Prayer groups began prayer before every morning service, asking for God’s help and for the Holy Spirit to move in our church and in our community. Even though the group has been small at times, it definitely is one of the most important things we do on a weekly basis.  IF YOU DON’T PRAY ABOUT IT – IT WON’T HAPPEN.
A disclaimer may be necessary:  this took months – not weeks and two families left because the church was changing. Yes, it was, no longer intrinsic but extrinsic. Our missions, benevolence and outreach finances grew, our community outreach to schools, the needy, and the poor expanded. Instead of people asking, “What is the church doing for me?” A good majority of the congregation asked, “What am I doing for God?” This is difficult, not magical and not “bought in” by everyone but it’s part of the seven-year projection. The wins have been substantial and we have just started. It is still a work in progress and may not work for everyone but we are still trying to influence this region for God.

 
Copyright by Jim Laudell. Materials may not be copied, reproduced or distributed without the written permission of the author. You may share on Facebook, Twitter, and other forms of social media while giving credit to the author. This post should not be construed as medical, legal or professional advice.

The Small Church Pastor and Outreach

When it comes to outreach, it tends to be a no-brainer for the small church pastor. We know we should; we want to and we see the needs. Reaching out to the community includes two directions. Event Outreach or Relation Outreach. Event Outreach tends to “make a splash,” with a gospel singing, a fun-filled children’s day or a partnership with a public school. Often, the expense and the work involved make these events “once or twice a year.”
The other, Relation Outreach, is on a personal level. Giving groceries to a needy family, supplying needy items to a family whose home has burned, or carrying a snack bag into the ICU waiting room for wearied family members. Some churches have provided a Thanksgiving meal to a needy family or supplied Christmas gifts to a poverty-stricken family.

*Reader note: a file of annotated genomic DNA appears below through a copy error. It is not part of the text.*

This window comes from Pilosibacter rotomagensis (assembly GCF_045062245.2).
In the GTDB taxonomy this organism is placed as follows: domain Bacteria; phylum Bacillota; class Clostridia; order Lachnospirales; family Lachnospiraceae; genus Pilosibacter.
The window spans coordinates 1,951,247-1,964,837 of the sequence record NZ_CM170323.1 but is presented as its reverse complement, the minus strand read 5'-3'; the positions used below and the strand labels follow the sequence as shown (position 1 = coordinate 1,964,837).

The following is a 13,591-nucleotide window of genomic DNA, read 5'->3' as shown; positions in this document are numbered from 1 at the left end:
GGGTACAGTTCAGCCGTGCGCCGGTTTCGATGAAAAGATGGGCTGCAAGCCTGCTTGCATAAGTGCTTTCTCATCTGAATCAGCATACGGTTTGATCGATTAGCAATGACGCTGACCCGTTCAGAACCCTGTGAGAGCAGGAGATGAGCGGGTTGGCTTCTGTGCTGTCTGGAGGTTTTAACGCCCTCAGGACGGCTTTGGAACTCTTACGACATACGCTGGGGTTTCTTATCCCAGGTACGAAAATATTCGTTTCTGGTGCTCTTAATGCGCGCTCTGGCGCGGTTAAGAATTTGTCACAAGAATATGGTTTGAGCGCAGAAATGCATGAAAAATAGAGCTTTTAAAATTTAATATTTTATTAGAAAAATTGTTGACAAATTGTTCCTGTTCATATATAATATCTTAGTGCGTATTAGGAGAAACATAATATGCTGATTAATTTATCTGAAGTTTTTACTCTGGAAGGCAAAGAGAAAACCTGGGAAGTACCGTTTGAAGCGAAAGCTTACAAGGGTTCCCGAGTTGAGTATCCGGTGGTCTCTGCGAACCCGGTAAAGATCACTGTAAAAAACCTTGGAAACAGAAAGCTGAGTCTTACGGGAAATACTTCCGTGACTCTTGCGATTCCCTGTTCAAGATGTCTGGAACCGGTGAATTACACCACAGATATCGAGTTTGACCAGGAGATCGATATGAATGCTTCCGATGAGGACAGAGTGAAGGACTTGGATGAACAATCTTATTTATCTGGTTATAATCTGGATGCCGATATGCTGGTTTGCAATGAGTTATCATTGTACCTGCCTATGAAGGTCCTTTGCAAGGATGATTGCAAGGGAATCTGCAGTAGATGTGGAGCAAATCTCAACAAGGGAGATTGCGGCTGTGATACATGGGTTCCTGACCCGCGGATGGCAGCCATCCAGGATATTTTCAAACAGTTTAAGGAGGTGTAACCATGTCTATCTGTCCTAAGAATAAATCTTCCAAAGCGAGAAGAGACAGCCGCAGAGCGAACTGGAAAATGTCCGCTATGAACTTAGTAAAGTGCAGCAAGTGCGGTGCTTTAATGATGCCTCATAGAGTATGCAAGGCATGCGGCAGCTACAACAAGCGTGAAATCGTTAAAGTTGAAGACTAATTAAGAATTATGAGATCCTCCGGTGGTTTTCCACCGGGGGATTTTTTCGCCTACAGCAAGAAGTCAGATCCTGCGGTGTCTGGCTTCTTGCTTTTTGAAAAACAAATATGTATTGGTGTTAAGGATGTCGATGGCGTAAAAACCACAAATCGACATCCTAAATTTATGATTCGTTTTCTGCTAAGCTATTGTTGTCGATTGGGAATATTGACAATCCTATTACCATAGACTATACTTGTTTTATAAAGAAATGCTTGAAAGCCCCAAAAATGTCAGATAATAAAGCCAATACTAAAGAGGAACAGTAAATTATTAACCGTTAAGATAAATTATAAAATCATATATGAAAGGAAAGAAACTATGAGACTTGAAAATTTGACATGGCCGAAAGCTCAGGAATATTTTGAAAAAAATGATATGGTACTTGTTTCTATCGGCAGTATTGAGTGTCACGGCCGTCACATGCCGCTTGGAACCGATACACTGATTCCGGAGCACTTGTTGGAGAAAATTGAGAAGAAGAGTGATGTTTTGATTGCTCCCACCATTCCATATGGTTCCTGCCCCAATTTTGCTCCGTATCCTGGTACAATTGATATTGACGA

Both outreaches are what I call, “seed planting.” There may not be quick results but the influence is long lasting. Every small church wants to create, what I call, “positive gossip.” When you reach out to families with events or assisting families you are “seed planting,” and creating “positive gossip,” and as weeks roll by, families remember the generosity and kindness of the rural church. Your goal is NOT Sunday attendance but to build long-lasting relationships.

 
How can the small church serve our community?

 
DETERMINE THE NEED. While still in my twenties, a well-known pastor of a growing church, Tommy Barnett, made this statement, “Find a need and fill it.” This is a strong motivation for finding the most efficient means of reaching our rural areas and community. Some churches have a food pantry open one day a week, others give away coats during the cold seasons, and some churches supply single mothers with Christmas presents. One great outreach in the community has been the “Mother’s Day Out.” Where the church provides child care and provides financial assistance for the “single mom,” to a nail salon, beauty shop and maybe, even get her a massage and some shopping gift cards. This is a relation based outreach and likewise, meets a need.

 
DETERMINE THE COST. Cost efficiency is necessary for the small church. First, express the vision. Explain in detail the need for the next outreach. Secondly, spell out the cost for each stage. The overall cost may seem overwhelming but breaking up the cost in bite-sized pieces recognizes even the smallest gifts. Thirdly, explain “why.” Why would we want to help a single mom? Why would we want to provide Christmas to a struggling family? Even Scrooge will participate in an offering to help a family in desperate need. Fourthly, start early. Catching people off guard will often give an undesirable response. Start advertising and collecting funds beforehand.

 
DETERMINE THE NUMBER OF VOLUNTEERS NEEDED. The most common complaint among small church pastors has been, “We don’t have enough volunteers to do an outreach, but much is determined by “how we said it” rather than “what we said.”

 

Don’t say this, “We need several volunteers for our Christmas outreach this year.”
Say this, “God has given us an incredible opportunity to change a single mother’s life. We only need two women to volunteer to purchase the needed items. And, we need two volunteers (maybe, teenagers) to volunteer to watch her children on a Thursday night from 6:00 to 9:00.”
Don’t say, “We are taking an offering for the needy in our community.”
Say this, “We will be receiving an offering through the next two weeks for a single mother in our community who is in need of assistance for herself and her two children.”
Don’t say, “We are collecting gifts for needy children.”
Say, “We are collecting $150 for a bicycle and a doll and baby carriage for a boy and a girl depending on us for their Christmas this year.”
You may have a better way to express the need to your congregation but when you detail the need, explain why and put dollar signs on the need, the people will open up their heart and their wallet.

 

PEOPLE WHO WON’T GIVE GENERALLY WILL OFTEN GIVE SPECIFICALLY